Cops believe Reggie Allen mowed down an unarmed black man outside an east-side club more than a year ago. So why isn't he behind bars?

January 2011, East St. Louis, Illinois: Below the tangle of raised highways soaring over the Mississippi River bank, a teddy bear lies face-down in the snow. Other stuffed animals, soiled and wet, are lashed to a light pole in a makeshift memorial along South Eighth Street. Someone has scrawled on a wooden cross: "Ur gone but never forgotten my baby."

Fifteen months ago, this stretch of road where the City Nights bar used to stand swirled with violence. Anthony J. Rice, a young black man with a clean record, was fatally mowed down by a vehicle. Official documents strongly suggest it was a pickup truck, steered by a young white man with a remarkably long and violent criminal past.

And yet that white man — Reggie Allen of Dupo, Illinois — still has not been charged for the killing. Somewhere in the Metro East, he roams free.

Tim Lane
Tim Lane

City Nights is now gone. It mysteriously burned down three months after the killing. Today, there is a quiet here. A calm. A bear covered with snow.

For five minutes back in October 2009, this place was chaos.

On the last night of his life, 23-year-old Anthony Rice agreed to indulge his little brother, Aubrey. The two were partying late at a friend's house in Centreville, Illinois, and Aubrey decided where he wanted to finish up celebrating his 22nd birthday: at the strip clubs.

"You sure you wanna do this?" Anthony had asked his younger sibling.

"I wanna go to pretty much every strip club," Aubrey replied. "If you feel like taking me."

Anthony, the oldest of three, was a former high school ROTC student. An engaged father with two children, he'd never been in trouble with the law. He was holding down a pair of jobs caring for the elderly and led a dance troupe that performed in the area.

But in his free time, he was inseparable from Aubrey, with whom he lived in Cahokia. Some mistook them for twins. Both had grown up steeped in the Rice family mantra, passed down from previous generations in Mississippi: "We only have two things in this life: our name and our word."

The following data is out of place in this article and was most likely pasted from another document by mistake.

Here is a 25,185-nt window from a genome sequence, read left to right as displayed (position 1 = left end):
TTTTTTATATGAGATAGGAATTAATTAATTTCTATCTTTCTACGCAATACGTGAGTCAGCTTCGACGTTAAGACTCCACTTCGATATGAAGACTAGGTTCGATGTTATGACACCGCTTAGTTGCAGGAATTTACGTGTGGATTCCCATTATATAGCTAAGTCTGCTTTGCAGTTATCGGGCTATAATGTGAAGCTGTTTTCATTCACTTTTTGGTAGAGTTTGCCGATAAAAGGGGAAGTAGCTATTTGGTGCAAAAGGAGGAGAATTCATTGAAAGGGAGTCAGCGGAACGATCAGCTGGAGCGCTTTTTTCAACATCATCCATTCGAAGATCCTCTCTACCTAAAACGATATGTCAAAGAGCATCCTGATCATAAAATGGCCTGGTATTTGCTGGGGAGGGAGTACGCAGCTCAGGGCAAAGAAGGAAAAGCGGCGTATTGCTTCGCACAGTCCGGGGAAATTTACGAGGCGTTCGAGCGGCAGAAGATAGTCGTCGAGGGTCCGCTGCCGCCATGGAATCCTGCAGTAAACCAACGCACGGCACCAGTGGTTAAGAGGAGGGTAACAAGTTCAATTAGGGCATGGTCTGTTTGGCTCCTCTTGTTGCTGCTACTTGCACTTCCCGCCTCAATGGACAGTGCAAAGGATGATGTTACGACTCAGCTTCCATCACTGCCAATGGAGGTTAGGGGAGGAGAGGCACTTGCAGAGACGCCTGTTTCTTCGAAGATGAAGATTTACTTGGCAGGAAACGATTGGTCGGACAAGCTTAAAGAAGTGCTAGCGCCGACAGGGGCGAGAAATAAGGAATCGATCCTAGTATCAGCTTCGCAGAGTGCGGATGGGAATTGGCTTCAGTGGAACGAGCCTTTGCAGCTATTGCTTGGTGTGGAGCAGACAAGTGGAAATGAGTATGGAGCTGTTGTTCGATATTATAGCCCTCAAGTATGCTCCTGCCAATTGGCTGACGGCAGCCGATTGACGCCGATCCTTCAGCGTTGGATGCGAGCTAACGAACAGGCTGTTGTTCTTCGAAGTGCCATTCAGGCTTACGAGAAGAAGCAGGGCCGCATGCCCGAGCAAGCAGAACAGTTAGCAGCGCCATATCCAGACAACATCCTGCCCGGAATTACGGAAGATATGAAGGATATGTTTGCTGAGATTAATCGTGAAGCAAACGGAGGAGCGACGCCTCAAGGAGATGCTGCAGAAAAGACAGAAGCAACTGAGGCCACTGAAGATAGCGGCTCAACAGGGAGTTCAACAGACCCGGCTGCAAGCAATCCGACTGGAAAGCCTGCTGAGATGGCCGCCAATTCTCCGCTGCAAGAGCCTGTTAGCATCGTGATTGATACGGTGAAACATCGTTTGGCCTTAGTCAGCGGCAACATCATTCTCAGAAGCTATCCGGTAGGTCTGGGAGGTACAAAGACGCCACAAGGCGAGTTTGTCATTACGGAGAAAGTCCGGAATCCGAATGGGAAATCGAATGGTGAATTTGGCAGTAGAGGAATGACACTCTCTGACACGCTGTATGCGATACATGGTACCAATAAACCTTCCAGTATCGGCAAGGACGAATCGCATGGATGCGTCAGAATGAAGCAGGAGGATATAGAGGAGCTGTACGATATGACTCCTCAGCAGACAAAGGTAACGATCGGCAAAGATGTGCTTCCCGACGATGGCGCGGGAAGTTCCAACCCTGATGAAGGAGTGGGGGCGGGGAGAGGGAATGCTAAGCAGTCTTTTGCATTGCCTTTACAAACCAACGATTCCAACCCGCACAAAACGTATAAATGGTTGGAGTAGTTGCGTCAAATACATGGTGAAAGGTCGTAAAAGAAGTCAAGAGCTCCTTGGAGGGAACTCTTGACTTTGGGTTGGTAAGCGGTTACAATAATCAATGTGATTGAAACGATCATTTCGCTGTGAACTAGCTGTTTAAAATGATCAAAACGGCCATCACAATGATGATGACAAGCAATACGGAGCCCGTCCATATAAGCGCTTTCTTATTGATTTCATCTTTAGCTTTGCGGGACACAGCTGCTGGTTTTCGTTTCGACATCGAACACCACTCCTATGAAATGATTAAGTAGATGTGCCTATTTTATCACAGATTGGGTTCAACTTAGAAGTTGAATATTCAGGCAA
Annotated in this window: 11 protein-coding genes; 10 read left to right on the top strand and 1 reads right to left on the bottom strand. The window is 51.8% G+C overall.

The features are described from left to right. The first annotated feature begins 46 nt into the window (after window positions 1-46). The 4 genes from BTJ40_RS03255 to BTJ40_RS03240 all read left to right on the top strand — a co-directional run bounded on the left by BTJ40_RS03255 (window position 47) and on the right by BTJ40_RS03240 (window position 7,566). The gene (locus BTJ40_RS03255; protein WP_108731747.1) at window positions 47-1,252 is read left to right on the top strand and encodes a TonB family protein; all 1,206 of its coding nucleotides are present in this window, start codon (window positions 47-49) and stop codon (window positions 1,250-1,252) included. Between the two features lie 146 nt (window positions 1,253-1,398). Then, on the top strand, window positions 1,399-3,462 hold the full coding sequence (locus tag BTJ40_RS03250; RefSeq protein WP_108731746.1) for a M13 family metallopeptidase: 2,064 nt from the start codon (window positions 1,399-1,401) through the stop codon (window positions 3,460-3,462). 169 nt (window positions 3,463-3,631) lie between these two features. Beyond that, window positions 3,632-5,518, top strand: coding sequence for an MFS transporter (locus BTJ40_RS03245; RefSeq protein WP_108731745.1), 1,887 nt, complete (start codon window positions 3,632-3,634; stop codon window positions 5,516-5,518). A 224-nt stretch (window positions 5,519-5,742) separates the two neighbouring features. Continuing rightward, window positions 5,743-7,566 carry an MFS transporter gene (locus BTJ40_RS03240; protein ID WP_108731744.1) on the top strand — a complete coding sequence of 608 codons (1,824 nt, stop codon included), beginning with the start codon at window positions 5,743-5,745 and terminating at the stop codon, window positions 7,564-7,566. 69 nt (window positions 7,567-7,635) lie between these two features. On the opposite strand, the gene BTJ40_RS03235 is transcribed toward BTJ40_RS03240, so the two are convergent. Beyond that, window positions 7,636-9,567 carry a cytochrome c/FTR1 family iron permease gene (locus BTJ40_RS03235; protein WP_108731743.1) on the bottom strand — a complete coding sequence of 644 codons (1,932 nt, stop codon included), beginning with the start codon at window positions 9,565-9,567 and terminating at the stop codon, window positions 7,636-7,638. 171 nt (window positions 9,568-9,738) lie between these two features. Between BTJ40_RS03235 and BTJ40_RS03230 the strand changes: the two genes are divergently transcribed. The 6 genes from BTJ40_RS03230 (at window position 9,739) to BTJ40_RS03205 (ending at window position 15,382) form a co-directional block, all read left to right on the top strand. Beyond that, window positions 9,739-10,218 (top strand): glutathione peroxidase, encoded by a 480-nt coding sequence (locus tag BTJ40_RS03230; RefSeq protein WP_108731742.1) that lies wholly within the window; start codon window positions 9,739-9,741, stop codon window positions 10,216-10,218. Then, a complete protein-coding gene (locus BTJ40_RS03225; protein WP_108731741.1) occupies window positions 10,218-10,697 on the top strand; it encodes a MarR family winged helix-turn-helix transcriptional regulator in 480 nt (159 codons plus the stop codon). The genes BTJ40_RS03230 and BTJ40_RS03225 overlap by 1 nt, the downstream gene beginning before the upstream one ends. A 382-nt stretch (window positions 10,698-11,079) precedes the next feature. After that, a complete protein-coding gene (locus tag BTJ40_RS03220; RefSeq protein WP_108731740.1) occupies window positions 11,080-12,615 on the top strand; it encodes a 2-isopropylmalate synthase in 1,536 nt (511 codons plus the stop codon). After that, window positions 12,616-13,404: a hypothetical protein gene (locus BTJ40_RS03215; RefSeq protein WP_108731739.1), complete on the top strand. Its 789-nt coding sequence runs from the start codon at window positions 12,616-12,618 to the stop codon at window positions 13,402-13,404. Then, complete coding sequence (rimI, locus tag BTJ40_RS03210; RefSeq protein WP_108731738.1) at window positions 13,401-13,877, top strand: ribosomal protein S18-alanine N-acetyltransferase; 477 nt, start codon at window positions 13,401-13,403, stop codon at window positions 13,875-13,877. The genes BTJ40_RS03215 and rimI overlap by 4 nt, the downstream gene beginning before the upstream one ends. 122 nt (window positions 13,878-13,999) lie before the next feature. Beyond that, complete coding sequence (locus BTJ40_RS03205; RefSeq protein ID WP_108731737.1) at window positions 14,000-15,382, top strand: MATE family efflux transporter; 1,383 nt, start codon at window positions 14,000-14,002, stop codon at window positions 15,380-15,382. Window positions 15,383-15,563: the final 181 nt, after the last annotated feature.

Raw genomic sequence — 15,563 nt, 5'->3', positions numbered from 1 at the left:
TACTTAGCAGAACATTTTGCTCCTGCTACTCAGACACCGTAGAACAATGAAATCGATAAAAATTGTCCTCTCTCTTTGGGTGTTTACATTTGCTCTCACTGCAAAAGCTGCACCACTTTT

And so, in the wee hours of October 3, 2009, Anthony gave his word: "All right, I'll take you. Let's go."

They buckled into Anthony's Camaro. Two friends, Jeremy Williams and Andrew Neal, led the way in a second car.

The caravan swung through East St. Louis, where the brothers had grown up. Strip clubs are banned by ordinance there. However, they spotted a digital sign blinking in the night sky: "Hot Girls & Cold Beer!" The bar was called City Nights. They'd never been inside.

Both cars pulled up near the front door at last call, just before 4 a.m. The elder Rice, along with Neal, approached the front door first, where a sign read, "No weapons, gang colors or any other bullshit allowed!" They stepped inside the small admission lobby.

A man at the inner door tapped his watch and said the club was closing. But a second man behind the cashier's window said, "Five bucks, let me see your I.D." It was the owner's son, Reggie Allen.

The visitors did not know that, at age 27, Allen had already been charged in eight different jurisdictions with 40 non-traffic offenses, including 20 felonies, half of which involved violence. To Rice and Neal, he was just the cashier. They decided to change course and head back to their cars.

Four white males followed them outside. One was Reggie Allen; another was a six-foot-two, 330-pound bald bouncer in a black tank top named Charlie Hurd.

According to both sides, insults started flying back and forth.

"Yeah, that's right, we're closed, Chris Tucker," Hurd reportedly jeered at Neal, in a reference to the famous black actor.

Neal, who'd opened his car door and was about to get in, shot back with something like, "You need to get a T-shirt, not a tank top, Fat Albert."

At that, Reggie Allen stooped down, grasped a brick and hurled it through Neal's driver-side window, shattering bits of glass all over him. The white men then hurried back inside the club and locked the door.

Furious, both Rice brothers rushed back up to the front door and beat on it. Anthony Rice was yelling, "Why'd y'all do that?" when he peered through the window and saw that Hurd was about to reemerge from the club with a dark object in his hand.

It was a Taser. But Anthony Rice thought it was a gun. He barred the front door with his body, hollering at his younger brother to run for cover.

The heavyset bouncer, Hurd, heaved against the door several times and finally burst out as Anthony Rice took off running.

Rather than give chase, Hurd approached the younger brother who'd retreated to the Camaro. Hurd made a clear threat, Aubrey Rice would later attest: "You niggers need to get off our property, or we'll push you off."

That's when a white Ford F-150 came careering around to the front of the club. The truck was registered to Reggie Allen, records show. And according to what Hurd later told an insurance company, Allen was the one driving it.

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